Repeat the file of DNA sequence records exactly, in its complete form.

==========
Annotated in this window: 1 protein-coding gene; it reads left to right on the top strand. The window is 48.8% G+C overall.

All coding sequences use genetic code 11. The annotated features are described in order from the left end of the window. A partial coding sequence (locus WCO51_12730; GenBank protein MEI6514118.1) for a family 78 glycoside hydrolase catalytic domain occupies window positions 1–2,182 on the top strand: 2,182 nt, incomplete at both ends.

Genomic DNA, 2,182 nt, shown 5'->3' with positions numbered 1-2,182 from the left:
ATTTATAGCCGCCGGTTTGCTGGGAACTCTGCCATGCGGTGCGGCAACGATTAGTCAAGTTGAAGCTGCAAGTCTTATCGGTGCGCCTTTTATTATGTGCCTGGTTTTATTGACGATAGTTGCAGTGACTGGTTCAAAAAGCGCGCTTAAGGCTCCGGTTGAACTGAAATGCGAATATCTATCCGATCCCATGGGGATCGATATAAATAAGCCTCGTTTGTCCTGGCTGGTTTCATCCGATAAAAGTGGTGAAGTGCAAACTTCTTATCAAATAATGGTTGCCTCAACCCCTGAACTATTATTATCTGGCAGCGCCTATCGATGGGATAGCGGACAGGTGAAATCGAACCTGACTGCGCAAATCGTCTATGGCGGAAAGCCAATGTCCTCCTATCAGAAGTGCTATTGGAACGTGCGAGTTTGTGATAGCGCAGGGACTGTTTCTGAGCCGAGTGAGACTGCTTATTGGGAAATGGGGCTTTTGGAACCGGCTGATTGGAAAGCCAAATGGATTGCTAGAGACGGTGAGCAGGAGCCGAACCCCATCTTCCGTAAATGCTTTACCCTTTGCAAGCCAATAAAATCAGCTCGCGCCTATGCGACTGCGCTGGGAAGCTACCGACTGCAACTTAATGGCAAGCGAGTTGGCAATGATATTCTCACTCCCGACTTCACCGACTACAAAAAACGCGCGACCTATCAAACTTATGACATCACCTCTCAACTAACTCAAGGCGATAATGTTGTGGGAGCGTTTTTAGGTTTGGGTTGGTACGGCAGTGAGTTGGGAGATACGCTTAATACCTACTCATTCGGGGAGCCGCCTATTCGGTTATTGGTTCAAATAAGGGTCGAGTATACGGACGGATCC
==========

Annotated in this window: 1 protein-coding gene; it reads left to right on the top strand. The window is 48.8% G+C overall.

All coding sequences use genetic code 11. The annotated features are described in order from the left end of the window. A partial coding sequence (locus WCO51_12730; GenBank protein MEI6514118.1) for a family 78 glycoside hydrolase catalytic domain occupies window positions 1–2,182 on the top strand: 2,182 nt, incomplete at both ends.

Genomic DNA, 2,182 nt, shown 5'->3' with positions numbered 1-2,182 from the left:
ATTTATAGCCGCCGGTTTGCTGGGAACTCTGCCATGCGGTGCGGCAACGATTAGTCAAGTTGAAGCTGCAAGTCTTATCGGTGCGCCTTTTATTATGTGCCTGGTTTTATTGACGATAGTTGCAGTGACTGGTTCAAAAAGCGCGCTTAAGGCTCCGGTTGAACTGAAATGCGAATATCTATCCGATCCCATGGGGATCGATATAAATAAGCCTCGTTTGTCCTGGCTGGTTTCATCCGATAAAAGTGGTGAAGTGCAAACTTCTTATCAAATAATGGTTGCCTCAACCCCTGAACTATTATTATCTGGCAGCGCCTATCGATGGGATAGCGGACAGGTGAAATCGAACCTGACTGCGCAAATCGTCTATGGCGGAAAGCCAATGTCCTCCTATCAGAAGTGCTATTGGAACGTGCGAGTTTGTGATAGCGCAGGGACTGTTTCTGAGCCGAGTGAGACTGCTTATTGGGAAATGGGGCTTTTGGAACCGGCTGATTGGAAAGCCAAATGGATTGCTAGAGACGGTGAGCAGGAGCCGAACCCCATCTTCCGTAAATGCTTTACCCTTTGCAAGCCAATAAAATCAGCTCGCGCCTATGCGACTGCGCTGGGAAGCTACCGACTGCAACTTAATGGCAAGCGAGTTGGCAATGATATTCTCACTCCCGACTTCACCGACTACAAAAAACGCGCGACCTATCAAACTTATGACATCACCTCTCAACTAACTCAAGGCGATAATGTTGTGGGAGCGTTTTTAGGTTTGGGTTGGTACGGCAGTGAGTTGGGAGATACGCTTAATACCTACTCATTCGGGGAGCCGCCTATTCGGTTATTGGTTCAAATAAGGGTCGAGTATACGGACGGATCC